“For bishops, tradis are unfair competition.” “Some bishops would be jealous of the success generated by some parishes with a breath, in Latin, of the Holy Spirit or a more tradi liturgy? Since the disaster of the post-Vatican II which saw churches emptied at a rapid pace, the traditional liturgy was never a prohibited practice, but it was not offered until a motu proprio of Benedict XVI authorize the “legal” return of the Tridentine Mass. At the discretion of the bishops, but to satisfaction of practitioners, because indeed, where a priest is allowed to offer the Mass in Latin, his face turned towards the East, there is a crowd. There is a crowd of church-goers and a crowd for other various activities. The crowd is not grey-haired, as is the case alas, in the great majority of our parishes (with exception of the grey children or in the territories of bishops like Msgr Rey, Msgr Aillet or Msgr Crepy) but with young people, often very young people, scouts, couples with many children who explain that they find in these Tridentine masses the inherent beauty and sublimation of a liturgy enriched by centuries during which it was practiced, in the time when France was proud to be Catholic. »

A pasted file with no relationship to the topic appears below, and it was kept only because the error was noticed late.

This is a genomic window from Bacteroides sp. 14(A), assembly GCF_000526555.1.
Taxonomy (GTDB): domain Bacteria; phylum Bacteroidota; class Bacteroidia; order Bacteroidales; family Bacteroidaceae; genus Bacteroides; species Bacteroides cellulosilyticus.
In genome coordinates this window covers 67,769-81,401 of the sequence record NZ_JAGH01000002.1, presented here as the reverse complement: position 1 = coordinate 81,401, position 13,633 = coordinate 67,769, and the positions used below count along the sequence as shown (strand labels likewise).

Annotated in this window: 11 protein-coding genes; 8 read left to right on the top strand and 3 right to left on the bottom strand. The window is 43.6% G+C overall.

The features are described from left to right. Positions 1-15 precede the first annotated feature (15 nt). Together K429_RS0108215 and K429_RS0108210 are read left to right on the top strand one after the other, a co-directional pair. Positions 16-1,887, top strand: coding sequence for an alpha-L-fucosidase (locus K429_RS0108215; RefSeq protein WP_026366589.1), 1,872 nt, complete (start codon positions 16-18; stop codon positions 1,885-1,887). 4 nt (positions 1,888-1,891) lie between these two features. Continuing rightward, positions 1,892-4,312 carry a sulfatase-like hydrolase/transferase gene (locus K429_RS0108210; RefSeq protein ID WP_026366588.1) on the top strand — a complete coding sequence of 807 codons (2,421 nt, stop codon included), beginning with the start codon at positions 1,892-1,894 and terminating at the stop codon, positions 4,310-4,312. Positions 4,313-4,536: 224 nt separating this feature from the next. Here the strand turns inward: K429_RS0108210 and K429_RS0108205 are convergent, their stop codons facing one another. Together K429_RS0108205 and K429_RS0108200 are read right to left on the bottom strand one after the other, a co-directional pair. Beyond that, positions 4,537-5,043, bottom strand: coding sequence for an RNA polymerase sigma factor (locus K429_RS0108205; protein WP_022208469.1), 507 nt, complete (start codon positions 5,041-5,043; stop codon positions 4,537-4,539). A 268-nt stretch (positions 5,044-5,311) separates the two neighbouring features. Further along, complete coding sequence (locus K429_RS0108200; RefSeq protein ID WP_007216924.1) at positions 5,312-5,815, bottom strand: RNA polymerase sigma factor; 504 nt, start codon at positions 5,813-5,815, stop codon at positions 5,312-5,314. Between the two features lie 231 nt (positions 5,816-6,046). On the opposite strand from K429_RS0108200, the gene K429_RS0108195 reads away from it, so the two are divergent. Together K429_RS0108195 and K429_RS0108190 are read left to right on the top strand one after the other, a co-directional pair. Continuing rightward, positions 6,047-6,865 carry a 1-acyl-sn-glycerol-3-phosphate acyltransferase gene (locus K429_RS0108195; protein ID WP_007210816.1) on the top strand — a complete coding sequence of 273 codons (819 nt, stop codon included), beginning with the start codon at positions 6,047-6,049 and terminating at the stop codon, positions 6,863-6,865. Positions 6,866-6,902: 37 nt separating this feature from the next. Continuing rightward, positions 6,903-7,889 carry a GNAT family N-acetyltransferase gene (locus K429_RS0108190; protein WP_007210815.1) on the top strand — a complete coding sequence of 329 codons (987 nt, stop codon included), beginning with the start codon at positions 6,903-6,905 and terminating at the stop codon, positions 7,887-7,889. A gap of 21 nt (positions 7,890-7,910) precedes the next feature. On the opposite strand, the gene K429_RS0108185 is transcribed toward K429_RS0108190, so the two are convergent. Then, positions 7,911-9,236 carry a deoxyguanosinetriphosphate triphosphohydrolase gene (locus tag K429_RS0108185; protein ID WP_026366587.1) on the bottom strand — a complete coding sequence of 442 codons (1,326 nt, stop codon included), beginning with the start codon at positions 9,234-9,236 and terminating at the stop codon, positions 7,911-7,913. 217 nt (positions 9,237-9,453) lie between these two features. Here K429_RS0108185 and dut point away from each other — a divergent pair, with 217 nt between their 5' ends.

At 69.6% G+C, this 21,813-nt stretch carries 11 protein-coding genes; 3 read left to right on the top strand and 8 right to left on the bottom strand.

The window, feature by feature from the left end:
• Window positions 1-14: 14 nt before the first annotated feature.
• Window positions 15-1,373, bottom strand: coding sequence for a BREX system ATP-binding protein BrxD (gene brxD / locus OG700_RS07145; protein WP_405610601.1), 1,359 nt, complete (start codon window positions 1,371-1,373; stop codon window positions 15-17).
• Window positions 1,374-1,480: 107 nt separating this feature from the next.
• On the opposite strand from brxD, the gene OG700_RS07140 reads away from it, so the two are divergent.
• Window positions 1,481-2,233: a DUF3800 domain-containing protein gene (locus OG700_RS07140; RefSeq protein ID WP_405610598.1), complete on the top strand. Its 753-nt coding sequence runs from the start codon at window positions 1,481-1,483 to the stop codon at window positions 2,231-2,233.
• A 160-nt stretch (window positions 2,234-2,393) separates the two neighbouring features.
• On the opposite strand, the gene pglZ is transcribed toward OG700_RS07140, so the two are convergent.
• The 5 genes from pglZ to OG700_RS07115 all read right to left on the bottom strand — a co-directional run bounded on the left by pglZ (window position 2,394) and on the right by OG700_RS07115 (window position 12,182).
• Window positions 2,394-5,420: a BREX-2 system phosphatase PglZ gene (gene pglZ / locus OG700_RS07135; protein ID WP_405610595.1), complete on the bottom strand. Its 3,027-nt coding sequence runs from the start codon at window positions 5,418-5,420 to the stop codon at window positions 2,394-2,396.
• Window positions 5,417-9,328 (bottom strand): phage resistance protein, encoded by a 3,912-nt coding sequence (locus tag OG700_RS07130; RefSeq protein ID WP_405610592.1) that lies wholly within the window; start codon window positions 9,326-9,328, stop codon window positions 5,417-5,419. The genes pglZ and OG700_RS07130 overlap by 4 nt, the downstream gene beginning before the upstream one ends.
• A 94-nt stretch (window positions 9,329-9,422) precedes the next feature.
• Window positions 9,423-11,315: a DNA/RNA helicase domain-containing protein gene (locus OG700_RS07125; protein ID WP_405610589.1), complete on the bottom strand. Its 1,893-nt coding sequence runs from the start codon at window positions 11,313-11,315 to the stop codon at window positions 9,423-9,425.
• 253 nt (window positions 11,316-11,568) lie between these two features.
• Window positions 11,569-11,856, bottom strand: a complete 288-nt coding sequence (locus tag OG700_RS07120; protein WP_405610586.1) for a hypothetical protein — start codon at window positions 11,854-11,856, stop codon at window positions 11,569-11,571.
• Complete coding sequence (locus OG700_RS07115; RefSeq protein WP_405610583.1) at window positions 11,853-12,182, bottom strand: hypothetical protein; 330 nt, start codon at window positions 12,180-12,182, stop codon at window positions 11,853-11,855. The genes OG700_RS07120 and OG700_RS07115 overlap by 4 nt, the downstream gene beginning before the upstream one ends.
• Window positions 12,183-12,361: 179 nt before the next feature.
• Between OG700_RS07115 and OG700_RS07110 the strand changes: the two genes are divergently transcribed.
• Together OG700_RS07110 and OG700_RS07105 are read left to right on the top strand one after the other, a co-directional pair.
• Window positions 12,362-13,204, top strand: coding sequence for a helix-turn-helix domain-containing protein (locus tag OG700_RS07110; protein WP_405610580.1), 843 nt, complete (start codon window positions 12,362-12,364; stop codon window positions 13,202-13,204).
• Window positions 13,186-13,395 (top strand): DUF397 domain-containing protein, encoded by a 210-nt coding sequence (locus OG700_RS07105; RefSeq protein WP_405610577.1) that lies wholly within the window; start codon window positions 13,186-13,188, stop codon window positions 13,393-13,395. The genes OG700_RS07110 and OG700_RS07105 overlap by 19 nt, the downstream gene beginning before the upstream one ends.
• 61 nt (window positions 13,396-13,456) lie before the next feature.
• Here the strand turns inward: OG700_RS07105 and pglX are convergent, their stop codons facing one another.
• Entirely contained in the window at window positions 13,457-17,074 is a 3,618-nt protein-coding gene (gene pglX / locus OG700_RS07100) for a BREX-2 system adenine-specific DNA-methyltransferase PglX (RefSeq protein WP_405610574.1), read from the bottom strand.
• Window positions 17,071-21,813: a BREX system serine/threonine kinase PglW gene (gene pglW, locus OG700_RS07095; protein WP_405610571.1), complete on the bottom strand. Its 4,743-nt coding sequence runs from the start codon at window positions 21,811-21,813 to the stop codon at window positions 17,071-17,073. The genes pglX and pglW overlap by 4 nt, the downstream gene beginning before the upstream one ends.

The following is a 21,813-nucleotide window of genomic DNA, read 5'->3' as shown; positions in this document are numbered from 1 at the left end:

“Our Eminencies are they so blind as to view traditional fortresses are misfortunes, as tradis churches, whether in Latin or French, are full? It would seem that the Holy Spirit like Latin, incense and cassocks. “

Paix Liturgique’s count of ordinations for 2016:

  • 79 diocesan priests (of which priests of new communities which will have a diocesan ministry) will be ordained this year.
  • A majority of dioceses do not have any ordination (Clermont, Coutances, Creteil, It Harbour, Le Mans, the Puy, Rodez, Marseilles, etc);
  • A quarter have only one or two ordinations (Aix, Chartres, Évry, etc).
  • Exceptions: Versailles (4); Luçon (4); Bordeaux (5); Toulon (6); Vannes (7); Paris (11).

It is a slight increase because there were 71 ordained in 2015. But the tendency is heavily pointed downwards. There had been in 1966, after the Council, 566 ordinations more. The level remained on at 120 until in the 2000’s, to fall to less than 100 priests diocesans presently.

In same time, ordinations of traditional priests comparable to diocesan priests (Institutes of Ecclesia Dei, excluding monks, plus Fraternity Saint Pius X) are 18 on average. In 2016, the comparison is made as follows:

79 diocesan ordinations

19  ordinations (among which 6 are for the FSSPX) for the Extraordinary Form (only  includes new priests who are Frenchman).